The quality of support offered to children in care at Worcestershire has improved since the last inspection of children’s services in November 2016, according to Ofsted.
The sixth monitoring visit since the local authority was judged to be inadequate in November 2016 found a recent service restructure has increased access to management support for social workers.
"The local authority uses legal processes and care proceedings effectively," said the report. "This protects children and ensures that timely plans are implemented in order to secure their long-term future when they are exposed to significant harm."
"Care proceedings are only initiated when they are in a child’s best interest. The local authority is taking steps to improve their edge of care offer, which is currently under-developed," it added.
The report found:
- Evidence in proceedings is increasingly robust, with some social workers presenting excellent oral and written evidence.
- Timeliness of proceedings has improved, and the vast majority of care proceedings are now completed within 26 weeks.
- The local authority has appropriately made a concerted effort to ensure that historical cases of chronic neglect and cases where children are voluntarily accommodated are being dealt with in court.
- Assessments have improved in quality, and better practice is well embedded.
- Children’s care plans are reviewed and updated regularly.
- The timeliness and quality of children looked after reviews have improved.
- Supervision and management direction for social workers is improving. Staff find supervision helpful and supportive and supervision is regular and up to date.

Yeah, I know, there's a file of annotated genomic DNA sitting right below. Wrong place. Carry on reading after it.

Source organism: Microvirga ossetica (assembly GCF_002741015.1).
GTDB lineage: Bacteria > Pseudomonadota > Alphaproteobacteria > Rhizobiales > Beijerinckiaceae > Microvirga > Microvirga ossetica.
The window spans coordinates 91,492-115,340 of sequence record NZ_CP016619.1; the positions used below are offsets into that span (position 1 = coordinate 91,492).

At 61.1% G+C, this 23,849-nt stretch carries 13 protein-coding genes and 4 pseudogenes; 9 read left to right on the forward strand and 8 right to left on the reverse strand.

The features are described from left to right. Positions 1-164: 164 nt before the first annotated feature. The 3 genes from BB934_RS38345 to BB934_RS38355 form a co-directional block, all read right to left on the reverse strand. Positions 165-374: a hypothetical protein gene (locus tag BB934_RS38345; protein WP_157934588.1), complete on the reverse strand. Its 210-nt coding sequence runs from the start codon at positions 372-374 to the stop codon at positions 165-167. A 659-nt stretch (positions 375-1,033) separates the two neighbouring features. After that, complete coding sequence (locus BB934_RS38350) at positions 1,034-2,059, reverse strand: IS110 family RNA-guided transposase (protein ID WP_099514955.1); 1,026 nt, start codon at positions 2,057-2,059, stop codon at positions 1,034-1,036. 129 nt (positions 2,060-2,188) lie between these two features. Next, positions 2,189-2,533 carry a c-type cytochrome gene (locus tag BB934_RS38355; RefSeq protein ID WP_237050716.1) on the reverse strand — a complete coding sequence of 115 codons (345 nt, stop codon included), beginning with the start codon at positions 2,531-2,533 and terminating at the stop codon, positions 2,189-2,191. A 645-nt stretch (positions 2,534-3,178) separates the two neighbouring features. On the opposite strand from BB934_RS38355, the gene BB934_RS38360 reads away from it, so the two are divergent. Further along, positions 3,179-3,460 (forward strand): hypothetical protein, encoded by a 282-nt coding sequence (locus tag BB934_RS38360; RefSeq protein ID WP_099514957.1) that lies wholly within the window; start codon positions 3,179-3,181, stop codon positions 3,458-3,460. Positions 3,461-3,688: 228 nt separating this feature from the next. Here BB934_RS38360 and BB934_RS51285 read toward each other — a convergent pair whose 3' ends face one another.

However, letters to parents before proceedings do not provide them with sufficient clarity and language is too professionalised. Further, the use of a child sexual exploitation screening tool to assist with risk assessment and planning is not consistently used for children looked after. Despite this, inspectors saw some good examples of social workers addressing child sexual exploitation concerns and keeping children safe.
Inspectors also noted that for a significant minority of children looked after, their educational needs are not sufficiently well met. In addition, too many changes in social workers make it difficult for many children looked after to build trusting relationships. Life-story work is not yet consistently completed for all children looked after, although this is an improving situation.
"Managers try to ensure that workloads are manageable. While most children are seen regularly through statutory visits, visit frequency is not always proportionate to their level of need or enough to build a trusting relationship with a child," the report concluded.